Editor’s note to issue 27 of Vertical LifeDownload the issue here.

Climbing has always been about newness.

We have been obsessed with who climbed the hardest thing and who got to the top first, both of which are just shades of newness. When we look back, it is exploration that’s the main thread running through the lore of climbing, and exploration by definition is about charting newness. You can see that from the early science-driven ascents that sought to map the world all the way to modern climbers’ more individualistic journeys of self-discovery.

Often the early exploration of the mountains carried the spectre of imperialism and the doctrine of terra nullius can still be seen in climbing today – witness the fact that we call putting up routes ‘development’. We see empty spaces that are ripe to be filled.

But space runs out, resources run out. Even if we did live in a world with unfettered access – which we don’t – all the great lines would, on a long enough time scale, get done. And then what?

Editorial Australia thar be dragonsWe live in a time where we are approaching the physical limits of the world in many places, and just as humanity is asking itself how do we manage growth, it’s a question that we climbers must ask ourselves, which also means that we need to ask ourselves what as a community we value if it is not the new?

Motivations to climb are complex and intertwined – the inertia of history, the romance of literature, the fire of ideology, the desire to improve, the magnetism of aesthetics and the values of culture – all of these are at play inside us. Our culture has long valued newness so we, as a product of that, also hold being the first and being the hardest as the highest currency. But we can already see some examples of what happens when the capacity for the new runs out.

Pretty much everything has been done at Arapiles. In the ‘80s it was at the cutting edge of Australian climbing, but today there’s a handful of people filling in the gaps, squeezing (sometimes questionable) lines in here and linking existing lines there. But still climbers come en masse and the vast majority who do come to Arapiles are repeating routes – they love it, returning again and again to both test themselves and also feel the special presence that the place has. Arapiles development has reached a phase where what is happening is not so much about the new as it is about maintaining what we have – mostly improving existing routes, replacing fixed gear, putting in new anchors to protect gullies, building stonework that stabilises paths and means that they will withstand the footsteps of generations of climbers. It’s a stage of development that is happening at many of the long-established areas in the Blue Mountains and other spots around the country. Climbing does endure in areas where newness is no more.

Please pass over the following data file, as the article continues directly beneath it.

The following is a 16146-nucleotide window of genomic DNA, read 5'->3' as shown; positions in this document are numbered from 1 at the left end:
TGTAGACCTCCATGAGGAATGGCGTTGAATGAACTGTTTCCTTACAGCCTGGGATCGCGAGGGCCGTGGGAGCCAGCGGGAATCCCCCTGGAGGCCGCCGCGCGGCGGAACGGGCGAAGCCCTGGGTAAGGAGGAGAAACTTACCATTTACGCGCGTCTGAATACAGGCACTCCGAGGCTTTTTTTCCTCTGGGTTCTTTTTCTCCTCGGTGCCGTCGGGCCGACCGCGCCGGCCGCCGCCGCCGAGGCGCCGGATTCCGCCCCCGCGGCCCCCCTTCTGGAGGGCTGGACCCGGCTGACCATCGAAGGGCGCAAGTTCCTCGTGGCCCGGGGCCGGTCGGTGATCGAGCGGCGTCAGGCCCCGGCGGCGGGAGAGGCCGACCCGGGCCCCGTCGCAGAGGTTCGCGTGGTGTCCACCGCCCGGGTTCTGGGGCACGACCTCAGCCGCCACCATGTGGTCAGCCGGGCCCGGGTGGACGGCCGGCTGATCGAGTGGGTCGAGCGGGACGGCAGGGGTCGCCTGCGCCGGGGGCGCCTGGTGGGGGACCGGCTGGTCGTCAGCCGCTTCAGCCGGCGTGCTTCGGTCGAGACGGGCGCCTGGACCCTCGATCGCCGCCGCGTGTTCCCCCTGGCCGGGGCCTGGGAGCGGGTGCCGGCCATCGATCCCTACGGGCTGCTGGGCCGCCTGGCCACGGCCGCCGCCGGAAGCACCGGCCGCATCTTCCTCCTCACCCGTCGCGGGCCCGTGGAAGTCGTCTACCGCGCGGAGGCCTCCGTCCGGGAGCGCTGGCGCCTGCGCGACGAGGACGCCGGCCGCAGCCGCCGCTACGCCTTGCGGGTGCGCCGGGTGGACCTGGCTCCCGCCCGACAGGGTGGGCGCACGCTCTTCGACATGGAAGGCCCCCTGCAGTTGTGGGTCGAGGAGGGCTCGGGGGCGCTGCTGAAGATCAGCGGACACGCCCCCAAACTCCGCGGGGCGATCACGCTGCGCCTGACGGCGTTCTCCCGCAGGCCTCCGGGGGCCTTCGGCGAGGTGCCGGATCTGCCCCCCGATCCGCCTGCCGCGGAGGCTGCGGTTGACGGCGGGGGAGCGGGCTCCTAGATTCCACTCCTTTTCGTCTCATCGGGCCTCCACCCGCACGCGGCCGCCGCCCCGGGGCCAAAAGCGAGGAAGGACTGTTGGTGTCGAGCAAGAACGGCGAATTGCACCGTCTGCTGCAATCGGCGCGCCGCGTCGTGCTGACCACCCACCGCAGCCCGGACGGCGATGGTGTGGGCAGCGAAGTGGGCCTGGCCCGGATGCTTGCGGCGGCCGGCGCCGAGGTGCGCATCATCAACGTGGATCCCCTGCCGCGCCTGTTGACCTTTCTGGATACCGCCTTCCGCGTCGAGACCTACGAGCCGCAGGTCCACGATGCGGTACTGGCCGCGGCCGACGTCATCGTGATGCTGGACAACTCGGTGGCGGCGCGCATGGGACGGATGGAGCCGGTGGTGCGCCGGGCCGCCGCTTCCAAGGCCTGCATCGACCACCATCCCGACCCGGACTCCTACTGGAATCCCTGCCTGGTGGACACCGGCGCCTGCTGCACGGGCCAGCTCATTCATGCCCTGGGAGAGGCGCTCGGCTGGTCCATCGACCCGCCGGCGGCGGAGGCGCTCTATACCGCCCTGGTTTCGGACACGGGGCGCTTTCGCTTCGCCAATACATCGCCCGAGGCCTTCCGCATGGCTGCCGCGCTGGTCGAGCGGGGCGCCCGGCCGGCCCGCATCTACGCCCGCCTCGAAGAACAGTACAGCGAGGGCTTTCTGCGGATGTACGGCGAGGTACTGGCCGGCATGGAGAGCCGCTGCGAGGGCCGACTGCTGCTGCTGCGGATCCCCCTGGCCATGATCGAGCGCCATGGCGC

Relative to the total climbing population there are few climbers establishing new routes in Australia. Not many people go to the trouble to hump around looking for new lines, to equip sport routes or set off up unknown trad lines and yet we – including this publication – are still obsessed by newness.

They say the future is what we make it, and perhaps in the future we will need to recalibrate what it is that we value. Maybe the future of hard routes lies not outdoors but indoors, where routes can be specifically calibrated to be harder than what’s come before. It may be that organised competition becomes the driver that propels climbing forwards.

At present economists are struggling with the problem of whether growth can be decoupled from capitalism, equally we need to ask ourselves can – or should – climbing be decoupled from development. The answers may not be immediately appealing, but equally the way we view the world is largely a construct of the prevailing social norms, and like all constructs it can be reshaped.

Perhaps we need to learn to place greater value on other things, not just who was first or climbed hardest. Perhaps we need to place more value on protecting and maintaining what we have. Maybe we need to be less in the mindset of consuming new routes and boulders and more concerned with place and the values that are intrinsic to those places. We need to think more of those who will come after us and in what state the rock and the environment will be in. We need to look with new eyes.
Simon Madden 

This piece appeared in Issue 27 of Vertical Life, to download the full issue for free click here.

One thought on “Newness

  1. David Reeve

    Simon, that’s a well reasoned piece. I figure there are three distinct phases in our relationship to land, and that is true whether we are talking pastoral development or recreational climbing. First comes the pioneering/adventure phase with its intent to win through. Next comes the commodification phase – a dwelling upon, an extraction from, the resource so opened. Only in the final phase – one of absorption by, of dwelling within the land itself – do we reach a point where the truly innate value of landscape is realised.

    As you point out, the first phase is running on borrowed time and must one day be extinguished. The second phase is upon us and creating access issues Australia wide. The challenge here is for community leadership to step up and insert themselves in the land management process. The current “headless chicken” model is going to result in a much diminished resource by the time we bumble our way to phase three in a couple of decades time.


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